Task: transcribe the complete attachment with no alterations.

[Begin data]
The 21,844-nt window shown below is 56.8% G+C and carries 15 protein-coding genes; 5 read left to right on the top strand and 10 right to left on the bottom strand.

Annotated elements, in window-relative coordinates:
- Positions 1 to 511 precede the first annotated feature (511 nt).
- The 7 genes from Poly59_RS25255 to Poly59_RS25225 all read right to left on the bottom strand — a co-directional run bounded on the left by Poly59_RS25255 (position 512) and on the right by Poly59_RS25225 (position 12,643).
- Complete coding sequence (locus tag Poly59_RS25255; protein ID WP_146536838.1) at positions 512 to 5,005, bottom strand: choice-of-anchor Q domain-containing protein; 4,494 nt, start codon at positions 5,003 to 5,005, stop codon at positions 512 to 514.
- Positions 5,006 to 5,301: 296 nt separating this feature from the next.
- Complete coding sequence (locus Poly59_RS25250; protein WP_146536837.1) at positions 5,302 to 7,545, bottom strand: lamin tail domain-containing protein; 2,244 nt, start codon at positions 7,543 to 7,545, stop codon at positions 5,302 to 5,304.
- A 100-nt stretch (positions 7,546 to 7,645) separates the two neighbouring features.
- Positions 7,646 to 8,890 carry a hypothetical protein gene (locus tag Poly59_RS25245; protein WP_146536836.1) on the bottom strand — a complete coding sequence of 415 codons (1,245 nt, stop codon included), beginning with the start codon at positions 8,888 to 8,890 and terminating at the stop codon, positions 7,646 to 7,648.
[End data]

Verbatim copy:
The 21,844-nt window shown below is 56.8% G+C and carries 15 protein-coding genes; 5 read left to right on the top strand and 10 right to left on the bottom strand.

Annotated elements, in window-relative coordinates:
- Positions 1 to 511 precede the first annotated feature (511 nt).
- The 7 genes from Poly59_RS25255 to Poly59_RS25225 all read right to left on the bottom strand — a co-directional run bounded on the left by Poly59_RS25255 (position 512) and on the right by Poly59_RS25225 (position 12,643).
- Complete coding sequence (locus tag Poly59_RS25255; protein ID WP_146536838.1) at positions 512 to 5,005, bottom strand: choice-of-anchor Q domain-containing protein; 4,494 nt, start codon at positions 5,003 to 5,005, stop codon at positions 512 to 514.
- Positions 5,006 to 5,301: 296 nt separating this feature from the next.
- Complete coding sequence (locus Poly59_RS25250; protein WP_146536837.1) at positions 5,302 to 7,545, bottom strand: lamin tail domain-containing protein; 2,244 nt, start codon at positions 7,543 to 7,545, stop codon at positions 5,302 to 5,304.
- A 100-nt stretch (positions 7,546 to 7,645) separates the two neighbouring features.
- Positions 7,646 to 8,890 carry a hypothetical protein gene (locus tag Poly59_RS25245; protein WP_146536836.1) on the bottom strand — a complete coding sequence of 415 codons (1,245 nt, stop codon included), beginning with the start codon at positions 8,888 to 8,890 and terminating at the stop codon, positions 7,646 to 7,648.